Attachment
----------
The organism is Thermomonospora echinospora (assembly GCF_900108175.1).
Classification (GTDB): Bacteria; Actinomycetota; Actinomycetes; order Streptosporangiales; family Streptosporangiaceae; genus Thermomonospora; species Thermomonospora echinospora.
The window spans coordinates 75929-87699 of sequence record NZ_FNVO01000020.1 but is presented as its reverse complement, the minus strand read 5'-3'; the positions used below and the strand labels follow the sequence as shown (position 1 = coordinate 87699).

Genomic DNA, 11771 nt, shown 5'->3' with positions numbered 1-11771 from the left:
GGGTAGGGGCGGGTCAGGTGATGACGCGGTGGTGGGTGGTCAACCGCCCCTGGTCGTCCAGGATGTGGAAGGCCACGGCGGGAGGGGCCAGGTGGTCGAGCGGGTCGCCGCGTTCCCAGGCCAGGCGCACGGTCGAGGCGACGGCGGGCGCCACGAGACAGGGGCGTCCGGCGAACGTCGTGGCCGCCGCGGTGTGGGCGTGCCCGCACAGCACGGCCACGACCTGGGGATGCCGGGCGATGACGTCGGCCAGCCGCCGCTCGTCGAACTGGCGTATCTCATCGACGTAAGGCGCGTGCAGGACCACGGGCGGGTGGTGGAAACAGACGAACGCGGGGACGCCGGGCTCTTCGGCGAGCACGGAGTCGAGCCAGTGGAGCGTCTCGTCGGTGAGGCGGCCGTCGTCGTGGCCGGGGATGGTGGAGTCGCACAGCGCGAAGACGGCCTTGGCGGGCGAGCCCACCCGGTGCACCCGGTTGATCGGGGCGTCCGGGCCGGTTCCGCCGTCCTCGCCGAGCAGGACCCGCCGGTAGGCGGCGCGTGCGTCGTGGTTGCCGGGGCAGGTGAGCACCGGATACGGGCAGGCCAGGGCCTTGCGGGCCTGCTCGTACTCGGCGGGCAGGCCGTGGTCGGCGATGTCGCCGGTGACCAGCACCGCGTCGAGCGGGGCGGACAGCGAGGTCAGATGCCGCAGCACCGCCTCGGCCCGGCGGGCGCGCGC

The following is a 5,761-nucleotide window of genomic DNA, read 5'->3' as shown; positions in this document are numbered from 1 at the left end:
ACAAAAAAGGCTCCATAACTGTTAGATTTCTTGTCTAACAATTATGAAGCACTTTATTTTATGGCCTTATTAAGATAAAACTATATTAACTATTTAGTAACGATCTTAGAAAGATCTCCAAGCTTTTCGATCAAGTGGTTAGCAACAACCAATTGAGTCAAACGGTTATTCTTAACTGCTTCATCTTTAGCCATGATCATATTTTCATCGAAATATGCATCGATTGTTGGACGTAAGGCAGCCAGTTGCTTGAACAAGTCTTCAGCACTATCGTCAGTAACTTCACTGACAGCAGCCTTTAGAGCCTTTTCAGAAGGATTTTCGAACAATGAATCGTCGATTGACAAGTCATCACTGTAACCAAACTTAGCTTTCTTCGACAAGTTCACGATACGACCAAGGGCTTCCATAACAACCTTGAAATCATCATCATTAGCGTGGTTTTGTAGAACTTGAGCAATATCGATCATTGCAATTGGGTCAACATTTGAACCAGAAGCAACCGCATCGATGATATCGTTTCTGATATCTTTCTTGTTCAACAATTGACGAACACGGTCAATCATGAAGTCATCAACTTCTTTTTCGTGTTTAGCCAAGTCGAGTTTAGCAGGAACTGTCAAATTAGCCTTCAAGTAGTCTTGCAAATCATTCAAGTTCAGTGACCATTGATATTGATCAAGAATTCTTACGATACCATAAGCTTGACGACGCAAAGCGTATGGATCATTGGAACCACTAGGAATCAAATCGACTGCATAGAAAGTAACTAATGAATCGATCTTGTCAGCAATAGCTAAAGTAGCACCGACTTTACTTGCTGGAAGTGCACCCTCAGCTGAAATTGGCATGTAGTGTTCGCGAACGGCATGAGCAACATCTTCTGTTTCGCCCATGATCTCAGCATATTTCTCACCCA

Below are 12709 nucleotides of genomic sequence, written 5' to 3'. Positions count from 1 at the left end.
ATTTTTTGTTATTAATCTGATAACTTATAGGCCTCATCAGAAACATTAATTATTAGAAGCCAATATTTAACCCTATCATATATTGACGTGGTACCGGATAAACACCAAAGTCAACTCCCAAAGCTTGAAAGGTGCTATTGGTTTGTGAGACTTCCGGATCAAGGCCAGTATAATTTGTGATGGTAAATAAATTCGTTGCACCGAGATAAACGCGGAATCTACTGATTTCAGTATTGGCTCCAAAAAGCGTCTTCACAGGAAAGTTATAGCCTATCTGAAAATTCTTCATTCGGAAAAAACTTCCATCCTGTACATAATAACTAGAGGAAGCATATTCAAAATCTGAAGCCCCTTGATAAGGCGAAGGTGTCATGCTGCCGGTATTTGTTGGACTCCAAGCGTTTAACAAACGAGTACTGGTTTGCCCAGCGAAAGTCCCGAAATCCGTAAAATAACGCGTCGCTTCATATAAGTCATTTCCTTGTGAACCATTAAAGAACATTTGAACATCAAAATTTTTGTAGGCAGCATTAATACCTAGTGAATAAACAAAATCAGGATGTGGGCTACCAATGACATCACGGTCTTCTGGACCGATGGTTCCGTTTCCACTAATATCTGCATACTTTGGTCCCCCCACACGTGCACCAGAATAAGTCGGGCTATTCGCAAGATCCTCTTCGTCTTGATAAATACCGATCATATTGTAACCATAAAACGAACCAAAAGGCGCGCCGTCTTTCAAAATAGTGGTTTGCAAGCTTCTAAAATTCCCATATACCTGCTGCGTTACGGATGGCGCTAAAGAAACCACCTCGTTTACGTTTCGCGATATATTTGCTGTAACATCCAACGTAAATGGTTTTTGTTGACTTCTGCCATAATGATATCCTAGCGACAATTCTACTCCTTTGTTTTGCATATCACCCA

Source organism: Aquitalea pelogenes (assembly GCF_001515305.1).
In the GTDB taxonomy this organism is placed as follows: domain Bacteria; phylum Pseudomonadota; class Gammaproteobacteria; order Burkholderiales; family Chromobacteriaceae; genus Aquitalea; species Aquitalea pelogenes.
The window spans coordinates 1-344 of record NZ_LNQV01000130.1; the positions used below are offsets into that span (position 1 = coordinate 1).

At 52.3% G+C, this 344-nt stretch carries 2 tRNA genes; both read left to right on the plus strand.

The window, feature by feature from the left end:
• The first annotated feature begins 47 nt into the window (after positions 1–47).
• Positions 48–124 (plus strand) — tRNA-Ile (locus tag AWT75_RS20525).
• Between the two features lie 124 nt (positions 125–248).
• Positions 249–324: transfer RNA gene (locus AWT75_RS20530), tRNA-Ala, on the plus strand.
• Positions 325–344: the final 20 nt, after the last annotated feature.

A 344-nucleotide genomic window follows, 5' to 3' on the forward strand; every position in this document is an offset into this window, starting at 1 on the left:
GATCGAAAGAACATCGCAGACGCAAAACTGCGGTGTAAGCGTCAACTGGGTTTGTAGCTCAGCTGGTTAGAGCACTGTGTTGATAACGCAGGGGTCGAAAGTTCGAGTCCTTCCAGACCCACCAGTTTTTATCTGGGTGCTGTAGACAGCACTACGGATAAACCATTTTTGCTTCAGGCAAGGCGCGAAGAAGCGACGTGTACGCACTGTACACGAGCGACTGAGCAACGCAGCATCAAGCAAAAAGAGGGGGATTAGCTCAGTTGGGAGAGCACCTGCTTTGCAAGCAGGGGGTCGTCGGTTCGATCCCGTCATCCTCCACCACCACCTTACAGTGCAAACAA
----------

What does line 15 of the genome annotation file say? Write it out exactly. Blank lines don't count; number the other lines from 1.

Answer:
• The first annotated feature begins 47 nt into the window (after positions 1–47).